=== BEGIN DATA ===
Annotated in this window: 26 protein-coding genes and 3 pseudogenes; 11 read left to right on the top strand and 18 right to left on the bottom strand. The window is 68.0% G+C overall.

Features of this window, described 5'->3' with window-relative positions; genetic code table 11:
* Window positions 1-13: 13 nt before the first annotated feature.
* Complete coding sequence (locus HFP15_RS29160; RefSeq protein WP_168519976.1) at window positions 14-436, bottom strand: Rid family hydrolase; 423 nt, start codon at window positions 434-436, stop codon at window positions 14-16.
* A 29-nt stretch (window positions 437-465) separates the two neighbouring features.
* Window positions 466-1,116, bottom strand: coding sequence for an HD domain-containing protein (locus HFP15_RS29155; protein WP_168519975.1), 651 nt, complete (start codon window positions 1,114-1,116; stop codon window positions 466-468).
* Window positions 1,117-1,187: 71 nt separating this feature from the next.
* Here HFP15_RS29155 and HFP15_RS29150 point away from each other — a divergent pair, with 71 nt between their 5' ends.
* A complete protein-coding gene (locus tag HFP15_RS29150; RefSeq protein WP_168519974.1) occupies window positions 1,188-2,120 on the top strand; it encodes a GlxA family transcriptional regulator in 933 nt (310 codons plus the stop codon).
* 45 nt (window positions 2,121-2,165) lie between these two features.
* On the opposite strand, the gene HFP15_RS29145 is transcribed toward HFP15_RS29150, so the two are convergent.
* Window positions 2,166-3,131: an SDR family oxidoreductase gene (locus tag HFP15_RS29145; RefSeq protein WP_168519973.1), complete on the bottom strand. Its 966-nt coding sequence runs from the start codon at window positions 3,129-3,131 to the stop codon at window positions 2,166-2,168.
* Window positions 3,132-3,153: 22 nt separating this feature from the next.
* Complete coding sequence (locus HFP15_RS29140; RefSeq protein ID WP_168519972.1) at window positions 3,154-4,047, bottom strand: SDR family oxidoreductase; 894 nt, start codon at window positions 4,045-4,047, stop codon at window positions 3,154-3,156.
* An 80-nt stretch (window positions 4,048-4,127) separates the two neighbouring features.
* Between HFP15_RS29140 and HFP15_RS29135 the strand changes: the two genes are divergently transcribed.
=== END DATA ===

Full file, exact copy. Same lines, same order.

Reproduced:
Annotated in this window: 26 protein-coding genes and 3 pseudogenes; 11 read left to right on the top strand and 18 right to left on the bottom strand. The window is 68.0% G+C overall.

Features of this window, described 5'->3' with window-relative positions; genetic code table 11:
* Window positions 1-13: 13 nt before the first annotated feature.
* Complete coding sequence (locus HFP15_RS29160; RefSeq protein WP_168519976.1) at window positions 14-436, bottom strand: Rid family hydrolase; 423 nt, start codon at window positions 434-436, stop codon at window positions 14-16.
* A 29-nt stretch (window positions 437-465) separates the two neighbouring features.
* Window positions 466-1,116, bottom strand: coding sequence for an HD domain-containing protein (locus HFP15_RS29155; protein WP_168519975.1), 651 nt, complete (start codon window positions 1,114-1,116; stop codon window positions 466-468).
* Window positions 1,117-1,187: 71 nt separating this feature from the next.
* Here HFP15_RS29155 and HFP15_RS29150 point away from each other — a divergent pair, with 71 nt between their 5' ends.
* A complete protein-coding gene (locus tag HFP15_RS29150; RefSeq protein WP_168519974.1) occupies window positions 1,188-2,120 on the top strand; it encodes a GlxA family transcriptional regulator in 933 nt (310 codons plus the stop codon).
* 45 nt (window positions 2,121-2,165) lie between these two features.
* On the opposite strand, the gene HFP15_RS29145 is transcribed toward HFP15_RS29150, so the two are convergent.
* Window positions 2,166-3,131: an SDR family oxidoreductase gene (locus tag HFP15_RS29145; RefSeq protein WP_168519973.1), complete on the bottom strand. Its 966-nt coding sequence runs from the start codon at window positions 3,129-3,131 to the stop codon at window positions 2,166-2,168.
* Window positions 3,132-3,153: 22 nt separating this feature from the next.
* Complete coding sequence (locus HFP15_RS29140; RefSeq protein ID WP_168519972.1) at window positions 3,154-4,047, bottom strand: SDR family oxidoreductase; 894 nt, start codon at window positions 4,045-4,047, stop codon at window positions 3,154-3,156.
* An 80-nt stretch (window positions 4,048-4,127) separates the two neighbouring features.
* Between HFP15_RS29140 and HFP15_RS29135 the strand changes: the two genes are divergently transcribed.